Gordon Teal wasn't there for the birth of the transistor -- he
didn't work in the Shockley lab when it was first invented -- but he helped
the transistor grow to its full potential. While working at Bell
Labs, Teal figured out how to grow
the pure germanium crystals necessary for the junction transistor
and later, after he had moved to Texas Instruments, he built
the first working silicon transistor.
Teal was fascinated by the transistor, and he knew he could grow better crystals than the ones he'd been asked to. Through sheer stubbornness, he continued working on purifying crystals even though it took him a while to convince anyone in the Shockley lab that his new method of crystal growing was important. In the end, however, it was Teal's special crystals that turned Shockley's vision of an improved transistor into a reality.
In 1952, Teal answered a want ad in the New York Times
for a job at Texas Instruments. Teal wanted to move back to Texas and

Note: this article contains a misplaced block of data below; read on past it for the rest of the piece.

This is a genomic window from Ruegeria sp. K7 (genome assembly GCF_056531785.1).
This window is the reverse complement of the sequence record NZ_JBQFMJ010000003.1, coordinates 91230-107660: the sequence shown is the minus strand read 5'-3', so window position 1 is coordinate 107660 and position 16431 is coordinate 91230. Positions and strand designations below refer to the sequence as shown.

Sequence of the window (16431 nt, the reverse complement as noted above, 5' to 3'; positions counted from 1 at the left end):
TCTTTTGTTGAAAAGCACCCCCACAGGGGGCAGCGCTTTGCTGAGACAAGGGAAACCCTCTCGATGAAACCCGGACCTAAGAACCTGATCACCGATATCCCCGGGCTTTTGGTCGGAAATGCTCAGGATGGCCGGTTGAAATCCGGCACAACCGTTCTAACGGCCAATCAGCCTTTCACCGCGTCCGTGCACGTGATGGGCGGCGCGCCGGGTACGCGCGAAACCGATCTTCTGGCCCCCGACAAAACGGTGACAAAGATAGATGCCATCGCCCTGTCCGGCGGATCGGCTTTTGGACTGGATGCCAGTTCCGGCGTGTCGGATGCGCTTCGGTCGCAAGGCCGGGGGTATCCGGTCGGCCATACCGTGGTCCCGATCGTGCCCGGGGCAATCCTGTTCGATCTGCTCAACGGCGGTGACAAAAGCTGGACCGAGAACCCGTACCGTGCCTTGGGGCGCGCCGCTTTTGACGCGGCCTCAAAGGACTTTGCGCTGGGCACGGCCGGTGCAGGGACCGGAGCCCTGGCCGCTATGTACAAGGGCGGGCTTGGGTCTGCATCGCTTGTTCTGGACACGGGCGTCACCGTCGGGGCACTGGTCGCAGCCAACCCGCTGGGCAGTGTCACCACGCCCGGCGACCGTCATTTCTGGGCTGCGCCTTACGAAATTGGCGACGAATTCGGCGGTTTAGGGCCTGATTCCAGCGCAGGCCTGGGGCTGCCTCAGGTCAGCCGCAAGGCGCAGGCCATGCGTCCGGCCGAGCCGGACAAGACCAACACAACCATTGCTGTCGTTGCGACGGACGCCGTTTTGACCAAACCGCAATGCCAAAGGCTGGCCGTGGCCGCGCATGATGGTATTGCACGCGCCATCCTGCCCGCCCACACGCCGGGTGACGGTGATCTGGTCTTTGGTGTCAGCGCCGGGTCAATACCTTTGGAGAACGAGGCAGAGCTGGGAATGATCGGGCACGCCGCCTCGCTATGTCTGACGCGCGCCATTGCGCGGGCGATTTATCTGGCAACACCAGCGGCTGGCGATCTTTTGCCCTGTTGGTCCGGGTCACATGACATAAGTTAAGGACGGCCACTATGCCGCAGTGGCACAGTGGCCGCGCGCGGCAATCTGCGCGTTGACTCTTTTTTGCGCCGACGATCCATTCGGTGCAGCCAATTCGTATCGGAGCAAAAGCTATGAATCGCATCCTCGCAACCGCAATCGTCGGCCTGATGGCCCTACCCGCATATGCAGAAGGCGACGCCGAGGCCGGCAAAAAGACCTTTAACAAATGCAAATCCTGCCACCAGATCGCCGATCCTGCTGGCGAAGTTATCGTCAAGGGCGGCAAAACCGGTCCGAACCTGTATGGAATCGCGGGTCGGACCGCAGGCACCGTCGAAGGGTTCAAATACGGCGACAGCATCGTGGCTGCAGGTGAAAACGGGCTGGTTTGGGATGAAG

he knew that TI had attended a transistor
workshop at Bell Labs to learn how to build transistors. Teal
was hired on as director of the TI research department, and in many
ways he was the spark that turned Texas Instruments into the company
it is today. Once he was hired, other top-notch scientists soon
joined the team. Most importantly, within two years, Teal had
built the first silicon
transistor, which catapulted the small start-up company into the
Copyright 1999, ScienCentral, Inc, and The American Institute of Physics. No portion of this web site may be reproduced without written permission. All Rights Reserved.